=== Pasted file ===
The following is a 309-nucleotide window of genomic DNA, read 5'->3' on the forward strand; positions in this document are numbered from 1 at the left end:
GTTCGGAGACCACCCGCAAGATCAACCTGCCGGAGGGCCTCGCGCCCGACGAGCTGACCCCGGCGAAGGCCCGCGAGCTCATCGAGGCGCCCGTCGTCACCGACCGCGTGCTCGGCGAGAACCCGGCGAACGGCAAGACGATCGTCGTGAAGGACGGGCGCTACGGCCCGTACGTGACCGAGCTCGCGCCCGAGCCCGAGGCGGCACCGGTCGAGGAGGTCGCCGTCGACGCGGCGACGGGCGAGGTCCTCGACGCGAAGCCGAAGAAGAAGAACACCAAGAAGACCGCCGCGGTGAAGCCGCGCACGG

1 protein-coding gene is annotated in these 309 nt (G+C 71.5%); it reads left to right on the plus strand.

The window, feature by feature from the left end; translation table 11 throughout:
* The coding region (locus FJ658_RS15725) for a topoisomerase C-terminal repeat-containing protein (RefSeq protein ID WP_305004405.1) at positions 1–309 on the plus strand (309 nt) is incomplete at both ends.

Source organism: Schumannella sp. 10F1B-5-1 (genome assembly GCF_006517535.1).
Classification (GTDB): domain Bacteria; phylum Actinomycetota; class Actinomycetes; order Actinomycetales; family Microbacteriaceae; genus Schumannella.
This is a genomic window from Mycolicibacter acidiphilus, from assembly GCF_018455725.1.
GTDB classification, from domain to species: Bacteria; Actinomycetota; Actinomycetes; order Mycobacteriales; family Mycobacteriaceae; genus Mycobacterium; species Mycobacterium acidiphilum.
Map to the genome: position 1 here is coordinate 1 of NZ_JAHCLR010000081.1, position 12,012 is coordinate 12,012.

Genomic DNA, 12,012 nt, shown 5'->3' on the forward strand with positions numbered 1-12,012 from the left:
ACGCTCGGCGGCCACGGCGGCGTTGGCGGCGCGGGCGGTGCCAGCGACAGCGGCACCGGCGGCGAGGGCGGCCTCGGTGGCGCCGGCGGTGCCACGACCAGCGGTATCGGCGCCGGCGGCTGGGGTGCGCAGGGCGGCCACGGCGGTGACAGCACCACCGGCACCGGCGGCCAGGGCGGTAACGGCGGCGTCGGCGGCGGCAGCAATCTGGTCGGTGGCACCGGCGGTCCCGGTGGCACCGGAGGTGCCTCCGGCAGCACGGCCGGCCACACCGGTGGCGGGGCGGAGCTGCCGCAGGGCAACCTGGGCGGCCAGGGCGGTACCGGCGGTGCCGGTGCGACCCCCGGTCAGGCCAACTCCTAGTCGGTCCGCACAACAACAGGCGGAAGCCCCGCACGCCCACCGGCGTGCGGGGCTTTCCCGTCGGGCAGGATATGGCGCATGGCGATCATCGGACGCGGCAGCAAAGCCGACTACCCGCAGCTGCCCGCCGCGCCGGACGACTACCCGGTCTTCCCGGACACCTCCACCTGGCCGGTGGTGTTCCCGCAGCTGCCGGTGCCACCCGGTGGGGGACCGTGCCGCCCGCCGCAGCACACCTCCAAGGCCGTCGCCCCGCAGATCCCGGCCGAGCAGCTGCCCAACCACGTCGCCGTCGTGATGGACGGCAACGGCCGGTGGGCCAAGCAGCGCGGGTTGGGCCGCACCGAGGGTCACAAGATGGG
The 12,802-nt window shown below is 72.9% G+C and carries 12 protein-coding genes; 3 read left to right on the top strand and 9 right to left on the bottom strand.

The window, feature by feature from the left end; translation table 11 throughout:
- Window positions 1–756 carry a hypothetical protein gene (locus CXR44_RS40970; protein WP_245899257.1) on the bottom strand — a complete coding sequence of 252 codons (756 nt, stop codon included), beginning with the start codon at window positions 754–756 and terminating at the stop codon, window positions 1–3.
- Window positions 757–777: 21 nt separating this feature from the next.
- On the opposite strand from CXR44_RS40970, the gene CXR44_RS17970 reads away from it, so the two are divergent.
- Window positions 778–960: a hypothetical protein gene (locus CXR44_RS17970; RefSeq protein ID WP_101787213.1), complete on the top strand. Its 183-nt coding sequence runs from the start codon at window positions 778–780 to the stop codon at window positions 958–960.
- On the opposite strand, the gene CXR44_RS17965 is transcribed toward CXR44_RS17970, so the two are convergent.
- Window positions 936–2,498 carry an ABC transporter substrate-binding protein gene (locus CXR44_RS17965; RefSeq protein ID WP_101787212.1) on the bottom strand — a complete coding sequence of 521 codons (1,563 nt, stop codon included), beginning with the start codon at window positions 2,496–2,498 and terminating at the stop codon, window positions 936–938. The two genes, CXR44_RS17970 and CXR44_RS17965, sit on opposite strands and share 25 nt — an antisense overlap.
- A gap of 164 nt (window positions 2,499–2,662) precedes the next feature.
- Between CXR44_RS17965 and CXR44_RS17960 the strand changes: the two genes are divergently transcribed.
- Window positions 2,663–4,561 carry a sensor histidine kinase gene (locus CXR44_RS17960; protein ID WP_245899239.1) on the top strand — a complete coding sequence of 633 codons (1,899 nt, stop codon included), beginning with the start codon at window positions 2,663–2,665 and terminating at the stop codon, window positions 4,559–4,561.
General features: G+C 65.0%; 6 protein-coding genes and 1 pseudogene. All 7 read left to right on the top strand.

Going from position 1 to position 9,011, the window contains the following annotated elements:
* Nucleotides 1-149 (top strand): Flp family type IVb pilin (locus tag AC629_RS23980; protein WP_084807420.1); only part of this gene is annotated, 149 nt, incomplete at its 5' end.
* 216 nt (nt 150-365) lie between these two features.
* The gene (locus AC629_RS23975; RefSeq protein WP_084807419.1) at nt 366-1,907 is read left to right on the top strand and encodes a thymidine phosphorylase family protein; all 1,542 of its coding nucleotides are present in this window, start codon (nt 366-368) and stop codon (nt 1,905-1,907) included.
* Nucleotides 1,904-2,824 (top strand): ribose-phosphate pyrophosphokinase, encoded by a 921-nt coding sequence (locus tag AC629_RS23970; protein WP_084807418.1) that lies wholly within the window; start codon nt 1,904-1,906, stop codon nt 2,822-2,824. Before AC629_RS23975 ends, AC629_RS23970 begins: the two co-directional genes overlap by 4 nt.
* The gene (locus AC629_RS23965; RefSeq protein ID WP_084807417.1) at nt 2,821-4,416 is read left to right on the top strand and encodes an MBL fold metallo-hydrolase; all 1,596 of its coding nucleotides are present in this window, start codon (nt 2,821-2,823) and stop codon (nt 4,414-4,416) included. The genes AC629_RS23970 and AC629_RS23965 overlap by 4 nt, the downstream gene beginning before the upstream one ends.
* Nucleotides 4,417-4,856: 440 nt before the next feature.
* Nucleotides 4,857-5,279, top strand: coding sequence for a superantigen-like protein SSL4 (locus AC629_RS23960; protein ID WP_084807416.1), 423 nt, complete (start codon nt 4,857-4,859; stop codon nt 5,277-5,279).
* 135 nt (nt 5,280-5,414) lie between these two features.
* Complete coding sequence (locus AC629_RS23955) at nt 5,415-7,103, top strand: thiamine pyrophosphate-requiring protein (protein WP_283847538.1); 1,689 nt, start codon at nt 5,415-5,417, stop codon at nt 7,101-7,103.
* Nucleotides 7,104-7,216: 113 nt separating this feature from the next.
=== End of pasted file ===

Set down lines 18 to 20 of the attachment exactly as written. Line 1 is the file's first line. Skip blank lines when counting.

- Window positions 778–960: a hypothetical protein gene (locus CXR44_RS17970; RefSeq protein ID WP_101787213.1), complete on the top strand. Its 183-nt coding sequence runs from the start codon at window positions 778–780 to the stop codon at window positions 958–960.
- On the opposite strand, the gene CXR44_RS17965 is transcribed toward CXR44_RS17970, so the two are convergent.
- Window positions 936–2,498 carry an ABC transporter substrate-binding protein gene (locus CXR44_RS17965; RefSeq protein ID WP_101787212.1) on the bottom strand — a complete coding sequence of 521 codons (1,563 nt, stop codon included), beginning with the start codon at window positions 2,496–2,498 and terminating at the stop codon, window positions 936–938. The two genes, CXR44_RS17970 and CXR44_RS17965, sit on opposite strands and share 25 nt — an antisense overlap.